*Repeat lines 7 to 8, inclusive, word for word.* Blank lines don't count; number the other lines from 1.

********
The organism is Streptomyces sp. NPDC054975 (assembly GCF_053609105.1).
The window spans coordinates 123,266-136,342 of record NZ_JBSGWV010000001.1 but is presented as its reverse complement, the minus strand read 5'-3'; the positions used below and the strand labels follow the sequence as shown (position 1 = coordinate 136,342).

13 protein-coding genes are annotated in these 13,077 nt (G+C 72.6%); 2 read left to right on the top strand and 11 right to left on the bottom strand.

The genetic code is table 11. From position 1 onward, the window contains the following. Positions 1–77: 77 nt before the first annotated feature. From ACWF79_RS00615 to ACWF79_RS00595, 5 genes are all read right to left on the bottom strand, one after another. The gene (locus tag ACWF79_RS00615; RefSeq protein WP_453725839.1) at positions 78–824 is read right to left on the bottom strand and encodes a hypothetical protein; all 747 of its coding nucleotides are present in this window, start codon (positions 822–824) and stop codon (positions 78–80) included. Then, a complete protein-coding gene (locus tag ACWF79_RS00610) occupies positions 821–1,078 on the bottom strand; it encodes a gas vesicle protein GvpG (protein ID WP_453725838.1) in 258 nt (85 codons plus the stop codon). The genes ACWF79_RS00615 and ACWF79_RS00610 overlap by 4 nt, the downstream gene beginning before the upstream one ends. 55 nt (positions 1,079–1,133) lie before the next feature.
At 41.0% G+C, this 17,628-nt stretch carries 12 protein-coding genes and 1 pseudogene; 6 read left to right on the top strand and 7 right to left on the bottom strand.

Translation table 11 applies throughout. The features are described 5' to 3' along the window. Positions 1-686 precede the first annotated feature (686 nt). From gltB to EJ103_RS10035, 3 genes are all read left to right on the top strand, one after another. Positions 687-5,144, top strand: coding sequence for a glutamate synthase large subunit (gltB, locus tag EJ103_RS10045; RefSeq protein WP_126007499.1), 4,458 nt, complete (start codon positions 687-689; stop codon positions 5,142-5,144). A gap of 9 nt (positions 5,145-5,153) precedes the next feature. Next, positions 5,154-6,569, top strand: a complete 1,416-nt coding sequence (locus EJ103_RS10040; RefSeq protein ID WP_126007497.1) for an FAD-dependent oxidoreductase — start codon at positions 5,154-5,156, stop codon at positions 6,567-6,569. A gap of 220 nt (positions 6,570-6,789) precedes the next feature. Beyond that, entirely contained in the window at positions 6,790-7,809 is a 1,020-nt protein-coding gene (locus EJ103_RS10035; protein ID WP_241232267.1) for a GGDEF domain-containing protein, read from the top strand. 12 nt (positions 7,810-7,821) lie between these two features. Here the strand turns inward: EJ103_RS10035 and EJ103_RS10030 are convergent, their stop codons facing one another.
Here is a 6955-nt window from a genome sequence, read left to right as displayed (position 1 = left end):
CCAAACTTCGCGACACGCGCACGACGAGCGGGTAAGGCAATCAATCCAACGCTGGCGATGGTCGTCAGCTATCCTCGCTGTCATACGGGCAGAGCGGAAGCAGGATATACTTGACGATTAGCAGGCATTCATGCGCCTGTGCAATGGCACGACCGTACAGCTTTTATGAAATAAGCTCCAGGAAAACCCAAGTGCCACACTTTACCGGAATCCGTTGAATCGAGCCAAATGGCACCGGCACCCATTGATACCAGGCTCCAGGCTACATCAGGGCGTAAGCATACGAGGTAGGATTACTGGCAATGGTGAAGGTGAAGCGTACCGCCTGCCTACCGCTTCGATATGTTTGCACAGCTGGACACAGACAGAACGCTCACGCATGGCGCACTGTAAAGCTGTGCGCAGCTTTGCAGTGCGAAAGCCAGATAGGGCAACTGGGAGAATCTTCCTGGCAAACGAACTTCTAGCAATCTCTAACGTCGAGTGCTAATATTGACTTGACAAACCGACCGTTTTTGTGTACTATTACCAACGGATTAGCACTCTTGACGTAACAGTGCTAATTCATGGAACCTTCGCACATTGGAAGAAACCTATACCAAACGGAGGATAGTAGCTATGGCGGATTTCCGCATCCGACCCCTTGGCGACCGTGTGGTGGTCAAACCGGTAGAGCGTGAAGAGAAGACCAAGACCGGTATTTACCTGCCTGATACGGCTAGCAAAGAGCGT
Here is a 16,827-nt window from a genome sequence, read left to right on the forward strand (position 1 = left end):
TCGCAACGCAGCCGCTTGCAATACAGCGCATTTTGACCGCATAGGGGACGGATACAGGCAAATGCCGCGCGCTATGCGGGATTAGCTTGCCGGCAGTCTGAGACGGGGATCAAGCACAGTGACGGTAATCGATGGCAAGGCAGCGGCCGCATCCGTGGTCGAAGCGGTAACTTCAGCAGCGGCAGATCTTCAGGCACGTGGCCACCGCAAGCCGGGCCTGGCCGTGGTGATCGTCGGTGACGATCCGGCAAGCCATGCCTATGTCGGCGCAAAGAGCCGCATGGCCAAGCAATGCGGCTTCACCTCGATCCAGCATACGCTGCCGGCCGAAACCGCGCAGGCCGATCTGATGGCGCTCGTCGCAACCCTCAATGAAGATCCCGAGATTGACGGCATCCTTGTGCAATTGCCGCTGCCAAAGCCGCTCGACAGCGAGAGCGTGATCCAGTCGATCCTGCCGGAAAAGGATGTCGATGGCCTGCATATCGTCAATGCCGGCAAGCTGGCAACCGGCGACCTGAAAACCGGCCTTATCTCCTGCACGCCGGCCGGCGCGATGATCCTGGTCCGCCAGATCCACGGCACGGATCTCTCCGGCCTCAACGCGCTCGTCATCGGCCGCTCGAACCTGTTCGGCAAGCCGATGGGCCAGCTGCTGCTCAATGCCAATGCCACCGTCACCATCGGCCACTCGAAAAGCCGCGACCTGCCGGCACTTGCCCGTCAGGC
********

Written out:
Here is a 6955-nt window from a genome sequence, read left to right as displayed (position 1 = left end):
CCAAACTTCGCGACACGCGCACGACGAGCGGGTAAGGCAATCAATCCAACGCTGGCGATGGTCGTCAGCTATCCTCGCTGTCATACGGGCAGAGCGGAAGCAGGATATACTTGACGATTAGCAGGCATTCATGCGCCTGTGCAATGGCACGACCGTACAGCTTTTATGAAATAAGCTCCAGGAAAACCCAAGTGCCACACTTTACCGGAATCCGTTGAATCGAGCCAAATGGCACCGGCACCCATTGATACCAGGCTCCAGGCTACATCAGGGCGTAAGCATACGAGGTAGGATTACTGGCAATGGTGAAGGTGAAGCGTACCGCCTGCCTACCGCTTCGATATGTTTGCACAGCTGGACACAGACAGAACGCTCACGCATGGCGCACTGTAAAGCTGTGCGCAGCTTTGCAGTGCGAAAGCCAGATAGGGCAACTGGGAGAATCTTCCTGGCAAACGAACTTCTAGCAATCTCTAACGTCGAGTGCTAATATTGACTTGACAAACCGACCGTTTTTGTGTACTATTACCAACGGATTAGCACTCTTGACGTAACAGTGCTAATTCATGGAACCTTCGCACATTGGAAGAAACCTATACCAAACGGAGGATAGTAGCTATGGCGGATTTCCGCATCCGACCCCTTGGCGACCGTGTGGTGGTCAAACCGGTAGAGCGTGAAGAGAAGACCAAGACCGGTATTTACCTGCCTGATACGGCTAGCAAAGAGCGT